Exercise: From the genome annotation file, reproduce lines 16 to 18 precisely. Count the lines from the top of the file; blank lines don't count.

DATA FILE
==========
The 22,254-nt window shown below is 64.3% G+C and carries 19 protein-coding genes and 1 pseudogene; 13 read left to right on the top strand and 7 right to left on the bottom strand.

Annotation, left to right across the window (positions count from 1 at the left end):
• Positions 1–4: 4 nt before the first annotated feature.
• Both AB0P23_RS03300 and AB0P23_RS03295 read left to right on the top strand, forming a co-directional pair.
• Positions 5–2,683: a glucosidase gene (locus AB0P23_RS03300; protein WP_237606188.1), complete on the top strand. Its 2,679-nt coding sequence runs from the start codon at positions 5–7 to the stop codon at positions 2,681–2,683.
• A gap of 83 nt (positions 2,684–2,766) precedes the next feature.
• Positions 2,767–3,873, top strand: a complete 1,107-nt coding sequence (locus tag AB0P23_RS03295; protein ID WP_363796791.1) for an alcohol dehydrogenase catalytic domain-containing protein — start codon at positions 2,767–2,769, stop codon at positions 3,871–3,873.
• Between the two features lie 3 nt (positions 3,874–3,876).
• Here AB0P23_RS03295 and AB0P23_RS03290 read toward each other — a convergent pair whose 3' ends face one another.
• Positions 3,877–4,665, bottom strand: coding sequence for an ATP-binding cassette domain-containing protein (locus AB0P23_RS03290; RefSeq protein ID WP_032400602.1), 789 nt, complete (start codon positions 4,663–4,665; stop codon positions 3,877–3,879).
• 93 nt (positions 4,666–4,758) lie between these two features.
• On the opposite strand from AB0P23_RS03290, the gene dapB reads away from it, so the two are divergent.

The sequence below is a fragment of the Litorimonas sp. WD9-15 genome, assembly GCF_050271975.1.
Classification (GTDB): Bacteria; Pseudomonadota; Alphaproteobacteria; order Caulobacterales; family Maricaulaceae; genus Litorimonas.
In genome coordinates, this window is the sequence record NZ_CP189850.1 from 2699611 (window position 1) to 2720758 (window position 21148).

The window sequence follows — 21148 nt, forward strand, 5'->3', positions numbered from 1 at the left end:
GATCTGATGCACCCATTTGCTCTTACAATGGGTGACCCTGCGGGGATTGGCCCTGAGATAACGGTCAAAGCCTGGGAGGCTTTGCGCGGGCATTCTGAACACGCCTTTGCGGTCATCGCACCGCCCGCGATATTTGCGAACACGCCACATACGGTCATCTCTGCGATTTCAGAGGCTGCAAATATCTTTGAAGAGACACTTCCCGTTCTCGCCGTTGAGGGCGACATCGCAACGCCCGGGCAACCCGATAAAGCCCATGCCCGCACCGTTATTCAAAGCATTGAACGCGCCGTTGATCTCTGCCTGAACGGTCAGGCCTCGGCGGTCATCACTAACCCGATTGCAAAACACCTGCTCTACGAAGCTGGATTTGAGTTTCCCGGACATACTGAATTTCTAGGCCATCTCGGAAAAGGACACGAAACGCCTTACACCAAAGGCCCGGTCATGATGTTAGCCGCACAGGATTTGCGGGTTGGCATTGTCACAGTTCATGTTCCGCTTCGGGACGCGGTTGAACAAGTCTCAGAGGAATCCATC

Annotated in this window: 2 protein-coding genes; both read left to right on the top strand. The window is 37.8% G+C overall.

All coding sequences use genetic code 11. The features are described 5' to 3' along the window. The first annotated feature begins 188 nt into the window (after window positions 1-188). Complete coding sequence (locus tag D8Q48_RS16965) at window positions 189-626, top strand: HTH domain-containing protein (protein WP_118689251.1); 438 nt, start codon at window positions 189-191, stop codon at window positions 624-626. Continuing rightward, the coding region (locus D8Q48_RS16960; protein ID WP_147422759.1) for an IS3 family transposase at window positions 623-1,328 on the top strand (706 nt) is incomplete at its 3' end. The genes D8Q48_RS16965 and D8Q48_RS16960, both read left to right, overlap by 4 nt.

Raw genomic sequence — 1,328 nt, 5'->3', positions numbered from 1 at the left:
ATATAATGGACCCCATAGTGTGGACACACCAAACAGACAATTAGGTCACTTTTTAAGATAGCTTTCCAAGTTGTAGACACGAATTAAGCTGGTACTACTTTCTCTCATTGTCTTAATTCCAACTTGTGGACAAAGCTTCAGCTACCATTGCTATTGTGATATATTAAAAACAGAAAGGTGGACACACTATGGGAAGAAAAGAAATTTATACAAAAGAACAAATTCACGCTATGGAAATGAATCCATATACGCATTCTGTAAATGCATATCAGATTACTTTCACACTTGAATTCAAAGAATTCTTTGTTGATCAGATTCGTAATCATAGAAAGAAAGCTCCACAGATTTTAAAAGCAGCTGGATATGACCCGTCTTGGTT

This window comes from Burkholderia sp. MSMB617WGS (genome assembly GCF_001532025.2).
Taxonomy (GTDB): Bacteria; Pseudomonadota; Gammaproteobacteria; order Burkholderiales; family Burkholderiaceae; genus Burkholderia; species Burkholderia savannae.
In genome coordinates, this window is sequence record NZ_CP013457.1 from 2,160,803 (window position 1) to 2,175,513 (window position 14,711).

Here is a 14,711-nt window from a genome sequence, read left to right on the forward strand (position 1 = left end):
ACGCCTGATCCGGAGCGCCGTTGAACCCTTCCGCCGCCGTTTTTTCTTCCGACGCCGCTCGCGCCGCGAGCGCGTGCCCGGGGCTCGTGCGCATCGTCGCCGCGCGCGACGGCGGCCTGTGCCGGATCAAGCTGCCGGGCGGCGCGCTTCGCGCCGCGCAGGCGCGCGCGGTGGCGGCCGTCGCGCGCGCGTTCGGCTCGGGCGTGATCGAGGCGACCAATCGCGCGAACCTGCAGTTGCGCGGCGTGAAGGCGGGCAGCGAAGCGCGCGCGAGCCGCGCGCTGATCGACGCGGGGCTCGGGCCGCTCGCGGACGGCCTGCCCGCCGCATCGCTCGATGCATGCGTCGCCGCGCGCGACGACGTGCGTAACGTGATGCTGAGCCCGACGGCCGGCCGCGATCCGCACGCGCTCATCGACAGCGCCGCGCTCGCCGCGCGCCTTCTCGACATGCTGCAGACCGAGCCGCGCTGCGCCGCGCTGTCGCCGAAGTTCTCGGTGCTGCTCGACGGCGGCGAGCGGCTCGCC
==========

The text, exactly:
The window sequence follows — 21148 nt, forward strand, 5'->3', positions numbered from 1 at the left end:
GATCTGATGCACCCATTTGCTCTTACAATGGGTGACCCTGCGGGGATTGGCCCTGAGATAACGGTCAAAGCCTGGGAGGCTTTGCGCGGGCATTCTGAACACGCCTTTGCGGTCATCGCACCGCCCGCGATATTTGCGAACACGCCACATACGGTCATCTCTGCGATTTCAGAGGCTGCAAATATCTTTGAAGAGACACTTCCCGTTCTCGCCGTTGAGGGCGACATCGCAACGCCCGGGCAACCCGATAAAGCCCATGCCCGCACCGTTATTCAAAGCATTGAACGCGCCGTTGATCTCTGCCTGAACGGTCAGGCCTCGGCGGTCATCACTAACCCGATTGCAAAACACCTGCTCTACGAAGCTGGATTTGAGTTTCCCGGACATACTGAATTTCTAGGCCATCTCGGAAAAGGACACGAAACGCCTTACACCAAAGGCCCGGTCATGATGTTAGCCGCACAGGATTTGCGGGTTGGCATTGTCACAGTTCATGTTCCGCTTCGGGACGCGGTTGAACAAGTCTCAGAGGAATCCATC

Annotated in this window: 2 protein-coding genes; both read left to right on the top strand. The window is 37.8% G+C overall.